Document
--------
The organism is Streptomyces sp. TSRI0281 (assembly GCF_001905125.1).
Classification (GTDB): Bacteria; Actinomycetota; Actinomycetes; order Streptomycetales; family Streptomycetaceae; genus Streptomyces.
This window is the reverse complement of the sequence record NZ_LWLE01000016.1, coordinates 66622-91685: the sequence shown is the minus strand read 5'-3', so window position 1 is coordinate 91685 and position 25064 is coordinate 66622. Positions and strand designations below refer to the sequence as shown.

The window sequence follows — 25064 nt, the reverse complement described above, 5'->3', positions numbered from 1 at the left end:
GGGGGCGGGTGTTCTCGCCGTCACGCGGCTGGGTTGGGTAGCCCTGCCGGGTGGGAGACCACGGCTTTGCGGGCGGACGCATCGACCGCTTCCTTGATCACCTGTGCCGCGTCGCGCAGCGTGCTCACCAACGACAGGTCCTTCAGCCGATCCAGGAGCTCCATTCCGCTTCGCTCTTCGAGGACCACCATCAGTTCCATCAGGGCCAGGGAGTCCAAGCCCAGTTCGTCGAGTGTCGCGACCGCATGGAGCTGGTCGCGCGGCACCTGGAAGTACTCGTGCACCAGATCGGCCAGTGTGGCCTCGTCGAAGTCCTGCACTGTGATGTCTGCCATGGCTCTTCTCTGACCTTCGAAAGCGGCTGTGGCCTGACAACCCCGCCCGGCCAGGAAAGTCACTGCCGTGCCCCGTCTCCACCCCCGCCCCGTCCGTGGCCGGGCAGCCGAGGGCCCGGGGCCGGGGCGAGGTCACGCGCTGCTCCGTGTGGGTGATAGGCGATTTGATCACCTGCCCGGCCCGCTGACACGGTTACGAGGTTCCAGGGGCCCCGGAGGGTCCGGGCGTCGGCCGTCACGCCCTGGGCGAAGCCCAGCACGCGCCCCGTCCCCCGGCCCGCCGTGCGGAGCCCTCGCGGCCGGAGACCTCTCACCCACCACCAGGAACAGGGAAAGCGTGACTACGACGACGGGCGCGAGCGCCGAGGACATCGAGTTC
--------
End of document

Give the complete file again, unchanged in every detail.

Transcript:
The organism is Streptomyces sp. TSRI0281 (assembly GCF_001905125.1).
Classification (GTDB): Bacteria; Actinomycetota; Actinomycetes; order Streptomycetales; family Streptomycetaceae; genus Streptomyces.
This window is the reverse complement of the sequence record NZ_LWLE01000016.1, coordinates 66622-91685: the sequence shown is the minus strand read 5'-3', so window position 1 is coordinate 91685 and position 25064 is coordinate 66622. Positions and strand designations below refer to the sequence as shown.

The window sequence follows — 25064 nt, the reverse complement described above, 5'->3', positions numbered from 1 at the left end:
GGGGGCGGGTGTTCTCGCCGTCACGCGGCTGGGTTGGGTAGCCCTGCCGGGTGGGAGACCACGGCTTTGCGGGCGGACGCATCGACCGCTTCCTTGATCACCTGTGCCGCGTCGCGCAGCGTGCTCACCAACGACAGGTCCTTCAGCCGATCCAGGAGCTCCATTCCGCTTCGCTCTTCGAGGACCACCATCAGTTCCATCAGGGCCAGGGAGTCCAAGCCCAGTTCGTCGAGTGTCGCGACCGCATGGAGCTGGTCGCGCGGCACCTGGAAGTACTCGTGCACCAGATCGGCCAGTGTGGCCTCGTCGAAGTCCTGCACTGTGATGTCTGCCATGGCTCTTCTCTGACCTTCGAAAGCGGCTGTGGCCTGACAACCCCGCCCGGCCAGGAAAGTCACTGCCGTGCCCCGTCTCCACCCCCGCCCCGTCCGTGGCCGGGCAGCCGAGGGCCCGGGGCCGGGGCGAGGTCACGCGCTGCTCCGTGTGGGTGATAGGCGATTTGATCACCTGCCCGGCCCGCTGACACGGTTACGAGGTTCCAGGGGCCCCGGAGGGTCCGGGCGTCGGCCGTCACGCCCTGGGCGAAGCCCAGCACGCGCCCCGTCCCCCGGCCCGCCGTGCGGAGCCCTCGCGGCCGGAGACCTCTCACCCACCACCAGGAACAGGGAAAGCGTGACTACGACGACGGGCGCGAGCGCCGAGGACATCGAGTTC